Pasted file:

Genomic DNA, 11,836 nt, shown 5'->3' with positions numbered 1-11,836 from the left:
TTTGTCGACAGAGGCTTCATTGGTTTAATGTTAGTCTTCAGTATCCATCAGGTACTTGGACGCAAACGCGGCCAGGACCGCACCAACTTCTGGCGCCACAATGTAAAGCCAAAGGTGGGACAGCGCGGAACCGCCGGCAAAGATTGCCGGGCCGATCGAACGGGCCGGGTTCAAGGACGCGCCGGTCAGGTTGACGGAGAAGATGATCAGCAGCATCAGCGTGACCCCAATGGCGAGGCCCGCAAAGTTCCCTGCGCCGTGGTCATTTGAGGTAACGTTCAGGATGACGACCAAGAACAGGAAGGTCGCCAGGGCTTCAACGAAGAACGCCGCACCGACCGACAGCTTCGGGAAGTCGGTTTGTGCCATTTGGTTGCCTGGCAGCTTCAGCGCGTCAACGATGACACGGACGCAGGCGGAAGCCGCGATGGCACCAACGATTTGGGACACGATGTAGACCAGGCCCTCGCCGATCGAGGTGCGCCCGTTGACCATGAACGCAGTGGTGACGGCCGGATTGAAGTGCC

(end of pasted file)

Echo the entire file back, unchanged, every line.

Genomic DNA, 11,836 nt, shown 5'->3' with positions numbered 1-11,836 from the left:
TTTGTCGACAGAGGCTTCATTGGTTTAATGTTAGTCTTCAGTATCCATCAGGTACTTGGACGCAAACGCGGCCAGGACCGCACCAACTTCTGGCGCCACAATGTAAAGCCAAAGGTGGGACAGCGCGGAACCGCCGGCAAAGATTGCCGGGCCGATCGAACGGGCCGGGTTCAAGGACGCGCCGGTCAGGTTGACGGAGAAGATGATCAGCAGCATCAGCGTGACCCCAATGGCGAGGCCCGCAAAGTTCCCTGCGCCGTGGTCATTTGAGGTAACGTTCAGGATGACGACCAAGAACAGGAAGGTCGCCAGGGCTTCAACGAAGAACGCCGCACCGACCGACAGCTTCGGGAAGTCGGTTTGTGCCATTTGGTTGCCTGGCAGCTTCAGCGCGTCAACGATGACACGGACGCAGGCGGAAGCCGCGATGGCACCAACGATTTGGGACACGATGTAGACCAGGCCCTCGCCGATCGAGGTGCGCCCGTTGACCATGAACGCAGTGGTGACGGCCGGATTGAAGTGCC